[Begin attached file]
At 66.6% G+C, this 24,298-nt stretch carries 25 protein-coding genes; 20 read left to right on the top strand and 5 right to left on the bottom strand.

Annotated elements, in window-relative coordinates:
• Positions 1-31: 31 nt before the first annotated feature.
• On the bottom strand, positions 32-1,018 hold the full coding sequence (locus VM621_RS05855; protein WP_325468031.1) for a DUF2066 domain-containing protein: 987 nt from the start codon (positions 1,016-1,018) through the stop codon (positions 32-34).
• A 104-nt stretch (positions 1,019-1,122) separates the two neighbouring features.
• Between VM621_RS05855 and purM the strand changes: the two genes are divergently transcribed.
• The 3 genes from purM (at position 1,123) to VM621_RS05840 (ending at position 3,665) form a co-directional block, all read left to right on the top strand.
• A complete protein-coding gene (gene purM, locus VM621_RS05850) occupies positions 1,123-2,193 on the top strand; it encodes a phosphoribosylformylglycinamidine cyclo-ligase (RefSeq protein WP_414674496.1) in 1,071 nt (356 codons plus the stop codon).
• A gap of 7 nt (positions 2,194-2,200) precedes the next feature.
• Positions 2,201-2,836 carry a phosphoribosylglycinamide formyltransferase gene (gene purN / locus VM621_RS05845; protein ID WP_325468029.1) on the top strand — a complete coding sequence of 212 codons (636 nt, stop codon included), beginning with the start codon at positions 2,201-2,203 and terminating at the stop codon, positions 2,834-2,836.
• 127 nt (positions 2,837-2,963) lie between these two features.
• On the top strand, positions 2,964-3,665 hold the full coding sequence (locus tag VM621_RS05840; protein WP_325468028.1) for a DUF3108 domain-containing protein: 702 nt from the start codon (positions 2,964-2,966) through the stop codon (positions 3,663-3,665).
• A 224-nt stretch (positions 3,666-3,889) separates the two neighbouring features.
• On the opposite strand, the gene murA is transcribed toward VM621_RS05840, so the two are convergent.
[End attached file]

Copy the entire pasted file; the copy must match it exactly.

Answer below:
At 66.6% G+C, this 24,298-nt stretch carries 25 protein-coding genes; 20 read left to right on the top strand and 5 right to left on the bottom strand.

Annotated elements, in window-relative coordinates:
• Positions 1-31: 31 nt before the first annotated feature.
• On the bottom strand, positions 32-1,018 hold the full coding sequence (locus VM621_RS05855; protein WP_325468031.1) for a DUF2066 domain-containing protein: 987 nt from the start codon (positions 1,016-1,018) through the stop codon (positions 32-34).
• A 104-nt stretch (positions 1,019-1,122) separates the two neighbouring features.
• Between VM621_RS05855 and purM the strand changes: the two genes are divergently transcribed.
• The 3 genes from purM (at position 1,123) to VM621_RS05840 (ending at position 3,665) form a co-directional block, all read left to right on the top strand.
• A complete protein-coding gene (gene purM, locus VM621_RS05850) occupies positions 1,123-2,193 on the top strand; it encodes a phosphoribosylformylglycinamidine cyclo-ligase (RefSeq protein WP_414674496.1) in 1,071 nt (356 codons plus the stop codon).
• A gap of 7 nt (positions 2,194-2,200) precedes the next feature.
• Positions 2,201-2,836 carry a phosphoribosylglycinamide formyltransferase gene (gene purN / locus VM621_RS05845; protein ID WP_325468029.1) on the top strand — a complete coding sequence of 212 codons (636 nt, stop codon included), beginning with the start codon at positions 2,201-2,203 and terminating at the stop codon, positions 2,834-2,836.
• 127 nt (positions 2,837-2,963) lie between these two features.
• On the top strand, positions 2,964-3,665 hold the full coding sequence (locus tag VM621_RS05840; protein WP_325468028.1) for a DUF3108 domain-containing protein: 702 nt from the start codon (positions 2,964-2,966) through the stop codon (positions 3,663-3,665).
• A 224-nt stretch (positions 3,666-3,889) separates the two neighbouring features.
• On the opposite strand, the gene murA is transcribed toward VM621_RS05840, so the two are convergent.